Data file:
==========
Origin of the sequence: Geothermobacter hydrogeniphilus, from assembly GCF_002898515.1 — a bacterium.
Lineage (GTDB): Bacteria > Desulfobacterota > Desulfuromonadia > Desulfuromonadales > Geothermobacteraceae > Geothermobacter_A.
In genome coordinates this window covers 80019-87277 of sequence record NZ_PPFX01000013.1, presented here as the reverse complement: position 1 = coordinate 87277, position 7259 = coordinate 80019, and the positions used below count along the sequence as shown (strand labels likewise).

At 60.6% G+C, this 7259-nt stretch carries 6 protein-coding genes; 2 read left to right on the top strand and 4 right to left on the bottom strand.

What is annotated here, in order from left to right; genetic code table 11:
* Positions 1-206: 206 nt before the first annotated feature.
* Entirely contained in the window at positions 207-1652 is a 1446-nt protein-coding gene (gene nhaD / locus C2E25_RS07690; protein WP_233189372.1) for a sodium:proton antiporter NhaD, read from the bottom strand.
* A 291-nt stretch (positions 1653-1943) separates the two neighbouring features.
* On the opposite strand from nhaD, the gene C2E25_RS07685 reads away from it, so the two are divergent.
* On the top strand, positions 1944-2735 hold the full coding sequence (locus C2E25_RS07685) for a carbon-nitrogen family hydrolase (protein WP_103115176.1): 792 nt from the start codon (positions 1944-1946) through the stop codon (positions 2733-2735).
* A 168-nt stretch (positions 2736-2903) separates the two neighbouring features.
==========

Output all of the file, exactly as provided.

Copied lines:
Origin of the sequence: Geothermobacter hydrogeniphilus, from assembly GCF_002898515.1 — a bacterium.
Lineage (GTDB): Bacteria > Desulfobacterota > Desulfuromonadia > Desulfuromonadales > Geothermobacteraceae > Geothermobacter_A.
In genome coordinates this window covers 80019-87277 of sequence record NZ_PPFX01000013.1, presented here as the reverse complement: position 1 = coordinate 87277, position 7259 = coordinate 80019, and the positions used below count along the sequence as shown (strand labels likewise).

At 60.6% G+C, this 7259-nt stretch carries 6 protein-coding genes; 2 read left to right on the top strand and 4 right to left on the bottom strand.

What is annotated here, in order from left to right; genetic code table 11:
* Positions 1-206: 206 nt before the first annotated feature.
* Entirely contained in the window at positions 207-1652 is a 1446-nt protein-coding gene (gene nhaD / locus C2E25_RS07690; protein WP_233189372.1) for a sodium:proton antiporter NhaD, read from the bottom strand.
* A 291-nt stretch (positions 1653-1943) separates the two neighbouring features.
* On the opposite strand from nhaD, the gene C2E25_RS07685 reads away from it, so the two are divergent.
* On the top strand, positions 1944-2735 hold the full coding sequence (locus C2E25_RS07685) for a carbon-nitrogen family hydrolase (protein WP_103115176.1): 792 nt from the start codon (positions 1944-1946) through the stop codon (positions 2733-2735).
* A 168-nt stretch (positions 2736-2903) separates the two neighbouring features.